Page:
At some point in life, almost everyone will feel the need to write business correspondence. Whether the letter is to close a business deal or complain about defective merchandise, there are at least ten components to every business letter. Here they are in brief outline form:
- Sender’s address: You have two choices here. Most word processors have letterhead templates. Consider creating your own letterhead and storing it as a separate document. In the alternative, your name and address should be the first item that appears on the paper. When you use this format, do not include your name. That and your title are reserved for the bottom of the letter.
- Date: The sender’s address is followed by the date the letter is sent, not to be confused with the date that it is authored. This allows both the sender and the recipient to understand the date the correspondence was effectuated.
- Recipient’s address: Use this portion of your letter to identify the name and address of the person/persons for whom the correspondence is intended. Make sure to include any known job titles as a professional courtesy. For example, Joseph Smith, Chief Bottle washer.
- Subject matter: Include a brief line that also includes names and file numbers, if appropriate.
- Salutation: Professional correspondence is considered a formal method of communication. Unless you have an extremely personal relationship with the person you are writing to, avoid using first names. Use titles: Dear Dr. Smith, Mr. Smith, Ms. Smith, etc. To Whom It May Concern and Dear Sirs/Madames are also appropriate salutations in instances where you have not identified the specific recipient.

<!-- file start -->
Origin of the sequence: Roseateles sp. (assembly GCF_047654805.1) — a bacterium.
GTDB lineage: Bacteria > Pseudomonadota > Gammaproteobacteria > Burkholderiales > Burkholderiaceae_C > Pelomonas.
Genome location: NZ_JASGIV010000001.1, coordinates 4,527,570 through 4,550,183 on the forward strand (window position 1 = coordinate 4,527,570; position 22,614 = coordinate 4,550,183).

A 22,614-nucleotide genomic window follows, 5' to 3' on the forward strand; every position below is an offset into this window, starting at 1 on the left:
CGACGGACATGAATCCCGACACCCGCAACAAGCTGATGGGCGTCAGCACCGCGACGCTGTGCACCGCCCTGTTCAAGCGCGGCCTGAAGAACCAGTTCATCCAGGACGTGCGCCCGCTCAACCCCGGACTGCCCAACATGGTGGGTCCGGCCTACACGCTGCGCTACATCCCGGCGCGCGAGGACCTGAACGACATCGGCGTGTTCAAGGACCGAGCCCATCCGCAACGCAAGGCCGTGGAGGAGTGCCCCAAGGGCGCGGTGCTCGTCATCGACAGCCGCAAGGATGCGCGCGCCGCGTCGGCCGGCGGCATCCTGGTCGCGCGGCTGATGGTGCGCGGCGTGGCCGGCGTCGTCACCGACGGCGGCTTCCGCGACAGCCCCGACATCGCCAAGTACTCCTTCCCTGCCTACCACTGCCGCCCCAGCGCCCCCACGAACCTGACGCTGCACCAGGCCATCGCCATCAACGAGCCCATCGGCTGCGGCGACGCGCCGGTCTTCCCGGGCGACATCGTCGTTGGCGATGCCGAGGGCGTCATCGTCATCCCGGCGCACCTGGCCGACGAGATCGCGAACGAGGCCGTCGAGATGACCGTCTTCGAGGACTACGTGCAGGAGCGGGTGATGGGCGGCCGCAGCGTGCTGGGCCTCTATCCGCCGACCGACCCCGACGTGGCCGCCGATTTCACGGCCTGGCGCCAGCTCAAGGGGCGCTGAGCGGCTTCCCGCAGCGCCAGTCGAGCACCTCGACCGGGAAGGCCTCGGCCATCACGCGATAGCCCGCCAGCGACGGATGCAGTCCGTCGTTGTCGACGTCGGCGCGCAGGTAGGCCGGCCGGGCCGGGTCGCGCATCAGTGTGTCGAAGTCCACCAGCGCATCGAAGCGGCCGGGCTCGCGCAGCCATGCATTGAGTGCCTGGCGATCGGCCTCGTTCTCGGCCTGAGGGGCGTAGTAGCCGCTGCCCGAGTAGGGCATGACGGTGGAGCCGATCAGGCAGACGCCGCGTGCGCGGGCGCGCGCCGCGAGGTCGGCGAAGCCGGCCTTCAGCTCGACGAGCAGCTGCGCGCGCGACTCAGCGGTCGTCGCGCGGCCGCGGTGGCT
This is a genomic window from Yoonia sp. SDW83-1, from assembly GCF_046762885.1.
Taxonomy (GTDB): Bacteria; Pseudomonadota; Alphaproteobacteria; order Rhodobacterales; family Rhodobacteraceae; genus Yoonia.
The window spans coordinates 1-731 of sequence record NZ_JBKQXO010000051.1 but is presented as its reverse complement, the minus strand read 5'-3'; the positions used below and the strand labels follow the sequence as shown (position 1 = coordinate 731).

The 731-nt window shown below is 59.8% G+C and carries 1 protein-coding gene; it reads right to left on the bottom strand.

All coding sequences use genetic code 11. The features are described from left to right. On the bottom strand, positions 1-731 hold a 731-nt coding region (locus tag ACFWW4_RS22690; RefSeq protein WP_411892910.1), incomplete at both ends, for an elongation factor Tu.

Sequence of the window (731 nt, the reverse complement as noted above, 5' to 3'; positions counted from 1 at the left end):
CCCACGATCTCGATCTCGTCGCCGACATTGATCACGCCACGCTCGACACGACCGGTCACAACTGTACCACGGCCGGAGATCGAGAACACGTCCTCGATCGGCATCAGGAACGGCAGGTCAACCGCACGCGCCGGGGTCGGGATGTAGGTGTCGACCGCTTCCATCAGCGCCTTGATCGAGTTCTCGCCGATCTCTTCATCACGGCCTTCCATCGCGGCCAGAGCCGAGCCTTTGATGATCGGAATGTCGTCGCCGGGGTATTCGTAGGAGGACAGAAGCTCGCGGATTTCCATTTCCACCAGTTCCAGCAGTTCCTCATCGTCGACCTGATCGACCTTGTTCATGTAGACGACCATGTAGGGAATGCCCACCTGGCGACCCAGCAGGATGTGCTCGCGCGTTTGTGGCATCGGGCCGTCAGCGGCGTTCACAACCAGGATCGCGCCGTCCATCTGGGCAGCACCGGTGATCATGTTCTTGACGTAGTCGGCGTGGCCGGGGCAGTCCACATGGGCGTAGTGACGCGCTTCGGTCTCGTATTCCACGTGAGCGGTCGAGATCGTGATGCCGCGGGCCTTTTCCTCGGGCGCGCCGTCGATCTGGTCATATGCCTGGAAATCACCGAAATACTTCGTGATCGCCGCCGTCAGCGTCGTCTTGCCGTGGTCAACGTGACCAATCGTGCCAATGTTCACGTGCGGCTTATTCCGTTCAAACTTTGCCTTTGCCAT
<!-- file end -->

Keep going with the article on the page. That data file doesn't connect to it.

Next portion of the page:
- Body of the Letter: The first paragraph of your letter should sum up the basis for your correspondence. Be concise and to the point. The content of this paragraph is what encourages the reader to move on. Be conscious of the fact that a businessperson may merely skim through your letter. In the paragraphs that follow, dig deeper into your concerns and expand on the reason for your correspondence.
- Closing Paragraph: Your closing paragraph should be a call to action. Provide someone with a solution they can give to your issues. Ask for the sale or the job. Sum up the problem.
- Say Thank You: Even in the worst situations, it is common courtesy to thank someone for reading your letter. If you are asking for something in particular, consider this phrase: “Thank you for consideration.”’
- Close: Choose from an assortment of closing, such as “Sincerely” or“Very truly yours”. Go down three spaces and type your name. Under your name, you may place your title, if appropriate.
- Enclosure and copies: In years past, letters were typed on typewriters, with carbon paper in between pages. A cc: on a letter indicates a copy of the correspondence was issued to someone else. Even without carbon paper, there should be this notation to indicate copies were sent to other parties. Also, identify any enclosures to the letter, so the recipient is aware of their existence.
Writefully Inspired prepares a multitude of both professional and personal correspondence. We can help you prepare one letter or a bank of them. Contact us for further information at firstname.lastname@example.org or 908 925-0167.